Demystifying the Numbers: Understanding Waterproof Jacket Ratings

Looking for a new waterproof rain jacket, but an ocean of technical jargon and confusing numbers has you feeling a bit lost? We've got you covered. In this handy guide we look at what waterproof jacket ratings mean, their different levels of protection, and help you choose the ideal jacket for your needs, to take on your next adventure.

What is a Hydrostatic Head rating?

The key number to look for on a rain jacket is the hydrostatic head (or HH). This impressively technical sounding term simply refers to the testing machine that measures how much water pressure a fabric can withstand before it starts to leak.

Measured in millimetres (mm), the higher the rating, the more waterproof the jacket. Here's a breakdown of what these ratings typically mean in real-world scenarios:

Below 10,000mm: This is considered water-resistant, not waterproof. Suitable for light drizzle or quick commutes, but not for sustained rain.

10,000mm: This is the minimum range for a jacket to be called "rainproof." It can handle moderate rain showers and wet snow for short periods. (Like our Rainbird)

15,000mm: This is a good choice for most outdoor activities like hiking and camping. It will withstand heavy rain and wet conditions for extended periods. (Like our Skybird)

20,000mm: This is for serious adventurers. Ideal for mountaineering, extreme sports, or prolonged exposure to heavy downpours. (Like our Stormbird)

Choosing the Right Jacket for Your Needs: Beyond the Numbers

The ideal waterproof rating depends on your intended use. Here's a quick guide to help you pick the perfect match:

Everyday wear: For light rain or unexpected showers, a 10,000mm rating is sufficient.

Trekking and camping (moderate conditions): Opt for a 10,000mm - 15,000mm jacket to handle unpredictable weather.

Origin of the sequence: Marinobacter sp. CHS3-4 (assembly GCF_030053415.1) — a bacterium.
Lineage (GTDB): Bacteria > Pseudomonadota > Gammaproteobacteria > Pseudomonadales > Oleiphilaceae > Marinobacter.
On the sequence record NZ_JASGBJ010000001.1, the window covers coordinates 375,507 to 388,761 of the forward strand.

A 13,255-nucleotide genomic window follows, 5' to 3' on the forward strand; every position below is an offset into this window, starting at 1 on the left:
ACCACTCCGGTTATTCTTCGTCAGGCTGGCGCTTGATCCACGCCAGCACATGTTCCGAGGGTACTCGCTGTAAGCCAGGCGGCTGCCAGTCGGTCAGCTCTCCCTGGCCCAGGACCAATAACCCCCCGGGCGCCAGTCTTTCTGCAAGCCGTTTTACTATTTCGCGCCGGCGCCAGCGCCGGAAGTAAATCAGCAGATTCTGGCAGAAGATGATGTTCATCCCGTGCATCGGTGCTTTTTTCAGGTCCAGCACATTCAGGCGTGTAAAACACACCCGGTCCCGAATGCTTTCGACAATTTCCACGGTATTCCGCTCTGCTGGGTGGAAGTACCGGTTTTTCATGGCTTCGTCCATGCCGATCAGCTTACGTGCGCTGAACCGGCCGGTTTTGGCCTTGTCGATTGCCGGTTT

Don't Forget Breathability

While a high waterproof rating is important, breathability is another key factor when selecting a good waterproof. A breathable jacket allows water vapour (sweat) to escape, preventing you from feeling clammy and uncomfortable, so it’s important to look for jackets that mention a breathability rating alongside the waterproof rating.

Our breathability ratings are measured in water vapour passing through the fabric in a set period of time, therefore the bigger the MVTR (moisture vapour transmission rate) we advertise on our garments, the more breathable the fabric is.

Finding the Perfect Balance: Waterproofing vs. Breathability

The ideal jacket strikes a balance between waterproofing and breathability. Generally, higher waterproof ratings come with slightly lower breathability. Consider your activity level; if you sweat a lot, prioritise breathability.

Keeping Your Jacket Performing at its Peak

Over time, dirt and grime can affect the DWR (Durable Water Repellent) coating that provides water repellency. Regularly cleaning your jacket with a technical cleaner and reapplying a DWR treatment (like Nikwax) can extend its lifespan and performance.

Don’t Let The Weather Hold You Back

By understanding waterproof jacket ratings and considering your needs, you can choose the perfect outer armour to keep you dry and protected on your next adventure. Remember, the numbers are a guide, and real-world factors can come into play. So, stay informed, choose wisely, and don’t let the weather hold you back.